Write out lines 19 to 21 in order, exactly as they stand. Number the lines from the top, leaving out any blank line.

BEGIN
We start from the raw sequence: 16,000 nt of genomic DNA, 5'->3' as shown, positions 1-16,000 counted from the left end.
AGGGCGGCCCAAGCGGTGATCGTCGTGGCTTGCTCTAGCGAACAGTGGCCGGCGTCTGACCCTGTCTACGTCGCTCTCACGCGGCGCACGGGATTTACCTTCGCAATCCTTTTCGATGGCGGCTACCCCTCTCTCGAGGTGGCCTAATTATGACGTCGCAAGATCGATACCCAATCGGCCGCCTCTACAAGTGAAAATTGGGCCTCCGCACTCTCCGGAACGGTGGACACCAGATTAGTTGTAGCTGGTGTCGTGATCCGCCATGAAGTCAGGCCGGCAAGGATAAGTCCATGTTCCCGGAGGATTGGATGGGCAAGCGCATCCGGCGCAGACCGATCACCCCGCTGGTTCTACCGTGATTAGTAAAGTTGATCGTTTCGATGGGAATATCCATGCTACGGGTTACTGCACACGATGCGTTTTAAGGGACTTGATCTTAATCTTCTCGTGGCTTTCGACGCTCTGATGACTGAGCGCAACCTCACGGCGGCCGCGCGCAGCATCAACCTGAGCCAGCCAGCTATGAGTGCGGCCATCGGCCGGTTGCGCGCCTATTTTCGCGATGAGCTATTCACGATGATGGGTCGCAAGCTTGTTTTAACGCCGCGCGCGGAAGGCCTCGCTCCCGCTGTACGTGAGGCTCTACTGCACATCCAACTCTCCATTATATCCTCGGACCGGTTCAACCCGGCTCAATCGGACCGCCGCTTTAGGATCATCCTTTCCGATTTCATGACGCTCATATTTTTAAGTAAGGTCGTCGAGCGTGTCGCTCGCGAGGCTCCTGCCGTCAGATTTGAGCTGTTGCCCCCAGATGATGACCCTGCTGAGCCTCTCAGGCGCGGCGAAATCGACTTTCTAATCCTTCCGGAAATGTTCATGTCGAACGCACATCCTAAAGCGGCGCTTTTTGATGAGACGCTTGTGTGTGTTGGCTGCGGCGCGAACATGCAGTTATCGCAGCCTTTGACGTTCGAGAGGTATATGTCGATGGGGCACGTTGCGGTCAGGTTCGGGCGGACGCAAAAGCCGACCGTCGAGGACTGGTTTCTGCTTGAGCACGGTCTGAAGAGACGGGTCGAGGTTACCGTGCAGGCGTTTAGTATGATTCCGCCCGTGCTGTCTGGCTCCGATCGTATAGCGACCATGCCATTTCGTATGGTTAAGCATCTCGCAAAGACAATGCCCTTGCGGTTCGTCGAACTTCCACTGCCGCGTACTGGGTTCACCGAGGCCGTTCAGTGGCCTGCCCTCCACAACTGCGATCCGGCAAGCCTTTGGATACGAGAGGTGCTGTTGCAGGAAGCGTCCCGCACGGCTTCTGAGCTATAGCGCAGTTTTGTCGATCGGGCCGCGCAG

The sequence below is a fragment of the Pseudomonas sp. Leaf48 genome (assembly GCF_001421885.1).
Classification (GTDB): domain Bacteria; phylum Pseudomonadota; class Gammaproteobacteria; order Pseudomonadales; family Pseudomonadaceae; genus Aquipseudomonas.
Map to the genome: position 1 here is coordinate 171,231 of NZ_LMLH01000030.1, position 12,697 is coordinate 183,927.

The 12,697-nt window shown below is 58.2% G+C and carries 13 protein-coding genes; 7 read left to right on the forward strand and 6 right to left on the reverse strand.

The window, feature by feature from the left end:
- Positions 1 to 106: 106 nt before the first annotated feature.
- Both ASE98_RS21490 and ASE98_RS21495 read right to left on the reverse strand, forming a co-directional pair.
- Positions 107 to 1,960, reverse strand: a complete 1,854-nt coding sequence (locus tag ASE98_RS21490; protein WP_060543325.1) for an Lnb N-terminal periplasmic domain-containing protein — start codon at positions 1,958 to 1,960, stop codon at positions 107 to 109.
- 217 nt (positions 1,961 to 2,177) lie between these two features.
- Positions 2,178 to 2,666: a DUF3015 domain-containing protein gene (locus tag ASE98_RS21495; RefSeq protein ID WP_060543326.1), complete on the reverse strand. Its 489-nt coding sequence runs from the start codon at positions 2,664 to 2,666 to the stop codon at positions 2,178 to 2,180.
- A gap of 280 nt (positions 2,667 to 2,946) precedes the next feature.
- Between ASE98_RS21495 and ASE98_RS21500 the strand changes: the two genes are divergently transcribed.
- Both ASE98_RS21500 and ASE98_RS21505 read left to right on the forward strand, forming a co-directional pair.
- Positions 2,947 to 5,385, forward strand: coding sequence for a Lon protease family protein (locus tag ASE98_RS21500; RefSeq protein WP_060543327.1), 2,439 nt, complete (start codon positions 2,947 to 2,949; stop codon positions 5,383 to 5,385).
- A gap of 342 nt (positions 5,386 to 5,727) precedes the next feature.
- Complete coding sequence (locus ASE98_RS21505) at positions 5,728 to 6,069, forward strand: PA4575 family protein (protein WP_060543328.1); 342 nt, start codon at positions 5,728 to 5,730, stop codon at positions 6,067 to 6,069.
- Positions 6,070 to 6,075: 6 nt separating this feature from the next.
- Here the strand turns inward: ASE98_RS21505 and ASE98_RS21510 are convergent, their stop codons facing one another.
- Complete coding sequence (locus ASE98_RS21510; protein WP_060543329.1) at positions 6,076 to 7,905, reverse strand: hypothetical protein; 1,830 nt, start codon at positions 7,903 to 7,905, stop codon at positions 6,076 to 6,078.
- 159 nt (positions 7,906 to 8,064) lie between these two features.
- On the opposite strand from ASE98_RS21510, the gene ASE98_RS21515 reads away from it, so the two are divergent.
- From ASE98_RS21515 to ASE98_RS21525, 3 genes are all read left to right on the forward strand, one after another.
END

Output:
- Positions 6,070 to 6,075: 6 nt separating this feature from the next.
- Here the strand turns inward: ASE98_RS21505 and ASE98_RS21510 are convergent, their stop codons facing one another.
- Complete coding sequence (locus ASE98_RS21510; protein WP_060543329.1) at positions 6,076 to 7,905, reverse strand: hypothetical protein; 1,830 nt, start codon at positions 7,903 to 7,905, stop codon at positions 6,076 to 6,078.